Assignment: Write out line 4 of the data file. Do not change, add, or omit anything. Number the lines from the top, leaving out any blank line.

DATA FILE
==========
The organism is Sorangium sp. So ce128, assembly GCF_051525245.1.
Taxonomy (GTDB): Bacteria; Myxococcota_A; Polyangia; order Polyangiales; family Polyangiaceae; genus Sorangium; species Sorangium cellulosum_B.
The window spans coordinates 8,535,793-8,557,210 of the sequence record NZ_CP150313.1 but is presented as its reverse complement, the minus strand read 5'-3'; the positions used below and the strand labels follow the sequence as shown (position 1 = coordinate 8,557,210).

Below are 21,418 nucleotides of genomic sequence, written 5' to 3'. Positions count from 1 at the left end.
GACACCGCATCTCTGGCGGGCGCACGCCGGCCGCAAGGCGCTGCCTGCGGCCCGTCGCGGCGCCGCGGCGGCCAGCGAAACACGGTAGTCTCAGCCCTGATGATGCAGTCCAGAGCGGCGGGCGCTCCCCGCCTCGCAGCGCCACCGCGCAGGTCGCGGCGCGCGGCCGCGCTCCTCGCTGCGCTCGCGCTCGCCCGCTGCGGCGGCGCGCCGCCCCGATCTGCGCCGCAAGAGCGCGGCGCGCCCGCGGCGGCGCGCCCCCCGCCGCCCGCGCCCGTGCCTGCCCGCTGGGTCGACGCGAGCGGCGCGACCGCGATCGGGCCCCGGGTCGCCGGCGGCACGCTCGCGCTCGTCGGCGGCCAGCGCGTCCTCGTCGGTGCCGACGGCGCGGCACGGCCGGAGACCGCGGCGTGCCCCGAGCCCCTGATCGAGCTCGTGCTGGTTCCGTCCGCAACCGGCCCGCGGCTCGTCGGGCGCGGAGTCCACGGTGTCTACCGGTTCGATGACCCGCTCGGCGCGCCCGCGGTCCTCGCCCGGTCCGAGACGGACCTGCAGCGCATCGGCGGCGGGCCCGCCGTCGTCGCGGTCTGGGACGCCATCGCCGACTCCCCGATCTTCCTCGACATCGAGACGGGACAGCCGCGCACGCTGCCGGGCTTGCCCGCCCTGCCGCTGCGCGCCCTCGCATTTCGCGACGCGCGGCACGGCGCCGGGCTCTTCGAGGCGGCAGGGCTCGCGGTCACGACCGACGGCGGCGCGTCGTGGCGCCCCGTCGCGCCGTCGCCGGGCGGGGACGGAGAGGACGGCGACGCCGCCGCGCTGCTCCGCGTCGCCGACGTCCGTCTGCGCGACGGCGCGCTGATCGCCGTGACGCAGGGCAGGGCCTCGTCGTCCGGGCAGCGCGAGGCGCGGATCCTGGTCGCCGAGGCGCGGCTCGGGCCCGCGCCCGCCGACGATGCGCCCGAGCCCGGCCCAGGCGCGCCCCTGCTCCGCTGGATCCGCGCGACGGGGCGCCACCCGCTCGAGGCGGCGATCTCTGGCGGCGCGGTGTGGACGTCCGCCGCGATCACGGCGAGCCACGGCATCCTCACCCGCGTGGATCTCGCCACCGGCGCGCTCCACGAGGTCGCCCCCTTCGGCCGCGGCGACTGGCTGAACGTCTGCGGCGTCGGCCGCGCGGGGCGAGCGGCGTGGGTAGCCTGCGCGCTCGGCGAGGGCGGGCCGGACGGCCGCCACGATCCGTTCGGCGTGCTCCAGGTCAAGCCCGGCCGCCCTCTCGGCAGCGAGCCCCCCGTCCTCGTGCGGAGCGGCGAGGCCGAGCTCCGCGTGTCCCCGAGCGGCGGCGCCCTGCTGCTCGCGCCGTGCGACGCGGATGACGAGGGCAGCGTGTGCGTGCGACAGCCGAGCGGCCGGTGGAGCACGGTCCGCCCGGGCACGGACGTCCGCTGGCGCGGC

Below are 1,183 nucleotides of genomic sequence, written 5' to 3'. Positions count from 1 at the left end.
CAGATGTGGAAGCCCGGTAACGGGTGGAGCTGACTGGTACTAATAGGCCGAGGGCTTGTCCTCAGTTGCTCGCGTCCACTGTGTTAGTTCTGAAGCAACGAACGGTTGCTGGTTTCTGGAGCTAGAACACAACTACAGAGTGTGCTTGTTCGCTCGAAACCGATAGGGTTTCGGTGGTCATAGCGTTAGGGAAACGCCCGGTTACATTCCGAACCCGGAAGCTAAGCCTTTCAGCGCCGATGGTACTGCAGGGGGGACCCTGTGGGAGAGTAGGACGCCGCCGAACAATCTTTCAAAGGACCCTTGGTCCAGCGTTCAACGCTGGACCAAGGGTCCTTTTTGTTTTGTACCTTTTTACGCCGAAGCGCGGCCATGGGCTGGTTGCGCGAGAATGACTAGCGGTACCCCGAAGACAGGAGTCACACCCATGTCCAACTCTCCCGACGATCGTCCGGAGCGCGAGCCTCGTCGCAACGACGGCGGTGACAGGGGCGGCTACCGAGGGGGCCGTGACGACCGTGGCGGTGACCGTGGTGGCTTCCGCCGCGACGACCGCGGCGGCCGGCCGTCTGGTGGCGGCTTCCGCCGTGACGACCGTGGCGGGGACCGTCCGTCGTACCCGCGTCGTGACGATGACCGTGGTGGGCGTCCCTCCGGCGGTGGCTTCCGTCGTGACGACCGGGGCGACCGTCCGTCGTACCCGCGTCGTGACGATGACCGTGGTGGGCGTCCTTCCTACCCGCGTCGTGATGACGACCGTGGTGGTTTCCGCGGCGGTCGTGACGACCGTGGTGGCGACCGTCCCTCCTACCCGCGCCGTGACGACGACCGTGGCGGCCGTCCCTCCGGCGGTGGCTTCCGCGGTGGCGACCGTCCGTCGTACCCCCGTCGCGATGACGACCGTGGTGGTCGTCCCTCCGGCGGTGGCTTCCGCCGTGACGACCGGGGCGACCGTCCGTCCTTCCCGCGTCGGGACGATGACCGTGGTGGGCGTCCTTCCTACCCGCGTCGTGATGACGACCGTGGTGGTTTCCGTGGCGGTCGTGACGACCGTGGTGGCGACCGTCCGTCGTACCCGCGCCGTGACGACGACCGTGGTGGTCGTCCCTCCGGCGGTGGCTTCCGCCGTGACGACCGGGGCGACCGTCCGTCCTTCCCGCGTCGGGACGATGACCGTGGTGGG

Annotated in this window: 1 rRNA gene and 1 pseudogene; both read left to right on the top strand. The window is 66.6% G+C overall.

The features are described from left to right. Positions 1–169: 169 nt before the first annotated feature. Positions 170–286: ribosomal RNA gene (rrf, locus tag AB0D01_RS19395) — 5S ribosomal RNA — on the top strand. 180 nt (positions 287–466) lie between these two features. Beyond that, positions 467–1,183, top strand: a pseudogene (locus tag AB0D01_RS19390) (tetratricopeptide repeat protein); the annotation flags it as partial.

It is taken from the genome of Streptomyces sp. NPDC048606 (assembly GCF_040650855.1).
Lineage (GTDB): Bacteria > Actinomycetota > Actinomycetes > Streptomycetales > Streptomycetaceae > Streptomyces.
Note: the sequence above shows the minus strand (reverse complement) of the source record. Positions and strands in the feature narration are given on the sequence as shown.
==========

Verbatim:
Below are 21,418 nucleotides of genomic sequence, written 5' to 3'. Positions count from 1 at the left end.